Venus VS.: Director's Moment


About the film

"Venus VS.," directed by Ava DuVernay, examines how tennis star Venus Williams challenged the long-held practice of women tennis players being paid less than their male counterparts at Wimbledon. With a deep sense of obligation to the legacy of Billie Jean King, Williams lobbied British Parliament, UNESCO and Fleet Street for financial parity. And it was her poignant op-ed column in The London Times that convinced many people that the Wimbledon tournament organizers were "on the wrong side of history."

Click here to learn more about the film and DuVernay.


Venus' early battle

One pivotal scene from "Venus VS." is from the 1999 Australian Open. Venus Williams was facing top seed Lindsay Davenport in a quarterfinal match when a point was called against Venus for causing a disturbance after beads fell out of her hair as she served the ball. Williams argued the call with chair umpire Denis Overberg and tournament referee Peter Bellenger. Williams lost the argument, and ultimately the match, but the incident showed a side of her the public may not have seen before -- Venus standing up for more than herself, standing up for more than a service point.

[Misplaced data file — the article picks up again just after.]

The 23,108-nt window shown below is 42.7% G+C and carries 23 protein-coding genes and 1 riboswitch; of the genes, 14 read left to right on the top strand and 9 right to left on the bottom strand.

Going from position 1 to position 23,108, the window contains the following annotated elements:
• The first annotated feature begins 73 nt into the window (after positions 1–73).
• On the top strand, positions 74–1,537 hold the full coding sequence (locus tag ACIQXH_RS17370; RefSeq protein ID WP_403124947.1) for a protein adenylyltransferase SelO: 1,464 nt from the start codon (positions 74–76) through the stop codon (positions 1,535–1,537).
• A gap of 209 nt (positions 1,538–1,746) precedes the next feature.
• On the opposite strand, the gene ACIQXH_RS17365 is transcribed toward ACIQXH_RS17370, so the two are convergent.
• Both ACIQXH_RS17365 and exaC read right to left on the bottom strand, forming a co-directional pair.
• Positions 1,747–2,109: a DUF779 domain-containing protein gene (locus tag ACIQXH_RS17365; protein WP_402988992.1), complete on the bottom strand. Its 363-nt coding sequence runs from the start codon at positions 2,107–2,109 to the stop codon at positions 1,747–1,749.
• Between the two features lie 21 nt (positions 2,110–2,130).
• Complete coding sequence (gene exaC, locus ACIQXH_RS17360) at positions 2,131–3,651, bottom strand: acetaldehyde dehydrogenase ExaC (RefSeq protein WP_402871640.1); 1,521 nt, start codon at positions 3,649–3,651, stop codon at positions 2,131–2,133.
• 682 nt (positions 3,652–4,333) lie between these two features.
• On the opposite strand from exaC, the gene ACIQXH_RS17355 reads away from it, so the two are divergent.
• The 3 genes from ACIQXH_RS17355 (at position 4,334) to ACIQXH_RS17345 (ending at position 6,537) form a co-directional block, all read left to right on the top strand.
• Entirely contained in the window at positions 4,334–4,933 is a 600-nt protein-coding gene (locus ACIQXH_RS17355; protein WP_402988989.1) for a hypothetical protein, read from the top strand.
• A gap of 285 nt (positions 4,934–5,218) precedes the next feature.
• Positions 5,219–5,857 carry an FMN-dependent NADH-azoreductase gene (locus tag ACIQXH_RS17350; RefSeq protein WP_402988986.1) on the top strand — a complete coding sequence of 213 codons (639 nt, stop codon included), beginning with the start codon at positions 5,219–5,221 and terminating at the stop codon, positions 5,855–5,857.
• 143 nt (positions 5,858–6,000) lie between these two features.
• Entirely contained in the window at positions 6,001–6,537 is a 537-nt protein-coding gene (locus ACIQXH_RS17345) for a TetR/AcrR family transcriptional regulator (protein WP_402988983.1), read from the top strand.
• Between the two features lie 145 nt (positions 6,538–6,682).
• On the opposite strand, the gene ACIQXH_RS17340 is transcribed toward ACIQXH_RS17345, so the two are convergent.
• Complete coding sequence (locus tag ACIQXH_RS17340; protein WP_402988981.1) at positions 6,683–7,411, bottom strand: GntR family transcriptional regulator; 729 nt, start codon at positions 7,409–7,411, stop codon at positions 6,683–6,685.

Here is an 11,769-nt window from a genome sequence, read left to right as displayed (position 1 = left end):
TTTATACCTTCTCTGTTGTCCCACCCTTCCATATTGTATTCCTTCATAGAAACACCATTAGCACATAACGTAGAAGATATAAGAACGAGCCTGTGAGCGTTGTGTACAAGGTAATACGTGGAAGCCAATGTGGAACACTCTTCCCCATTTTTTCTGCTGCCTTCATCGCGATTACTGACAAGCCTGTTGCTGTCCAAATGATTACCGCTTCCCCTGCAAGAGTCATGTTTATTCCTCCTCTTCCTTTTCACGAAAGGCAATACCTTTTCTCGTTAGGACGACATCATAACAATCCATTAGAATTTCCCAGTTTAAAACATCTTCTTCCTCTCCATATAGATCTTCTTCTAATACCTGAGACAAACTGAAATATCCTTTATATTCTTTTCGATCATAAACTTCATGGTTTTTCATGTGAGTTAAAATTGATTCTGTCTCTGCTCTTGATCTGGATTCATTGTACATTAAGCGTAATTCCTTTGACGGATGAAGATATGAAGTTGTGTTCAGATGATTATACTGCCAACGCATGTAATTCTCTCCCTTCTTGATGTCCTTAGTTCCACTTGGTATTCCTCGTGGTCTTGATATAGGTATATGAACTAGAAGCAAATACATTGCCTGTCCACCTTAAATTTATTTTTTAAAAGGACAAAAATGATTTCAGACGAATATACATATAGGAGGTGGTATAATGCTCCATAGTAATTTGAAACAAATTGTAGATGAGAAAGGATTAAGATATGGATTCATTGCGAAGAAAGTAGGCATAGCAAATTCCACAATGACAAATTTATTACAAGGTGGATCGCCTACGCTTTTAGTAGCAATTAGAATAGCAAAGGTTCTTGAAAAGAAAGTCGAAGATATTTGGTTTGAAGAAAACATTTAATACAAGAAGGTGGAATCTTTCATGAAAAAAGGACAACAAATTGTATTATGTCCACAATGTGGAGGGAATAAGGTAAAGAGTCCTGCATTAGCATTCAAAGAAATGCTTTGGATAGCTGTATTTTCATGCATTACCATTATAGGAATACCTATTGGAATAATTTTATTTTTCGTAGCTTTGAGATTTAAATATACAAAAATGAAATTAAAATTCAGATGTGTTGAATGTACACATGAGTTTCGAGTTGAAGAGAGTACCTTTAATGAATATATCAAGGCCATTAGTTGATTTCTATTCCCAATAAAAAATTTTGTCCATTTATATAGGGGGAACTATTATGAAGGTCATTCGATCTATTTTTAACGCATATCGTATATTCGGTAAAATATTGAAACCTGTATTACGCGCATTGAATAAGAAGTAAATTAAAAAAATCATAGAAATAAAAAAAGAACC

"The game wasn't just reacting to a player with height and speed and power," ESPN.com columnist Howard Bryant said about the incident. "It was reacting to a black woman with height and speed and power, who was not going to defer to the cultural mores of a time, because that culture did not accept her."

DuVernay wanted the scene to play out in the film because of what it represented.

"You saw the early kind of dignity, strength, fortitude, bravery of [Venus]," DuVernay said. "And so it's not a surprise that that blossomed into kind of full-blown activism in being the champion of the very game that oftentimes treated her not as well as it should have."

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"Venus VS." director Ava DuVernay explains the importance of the 1999 scene:

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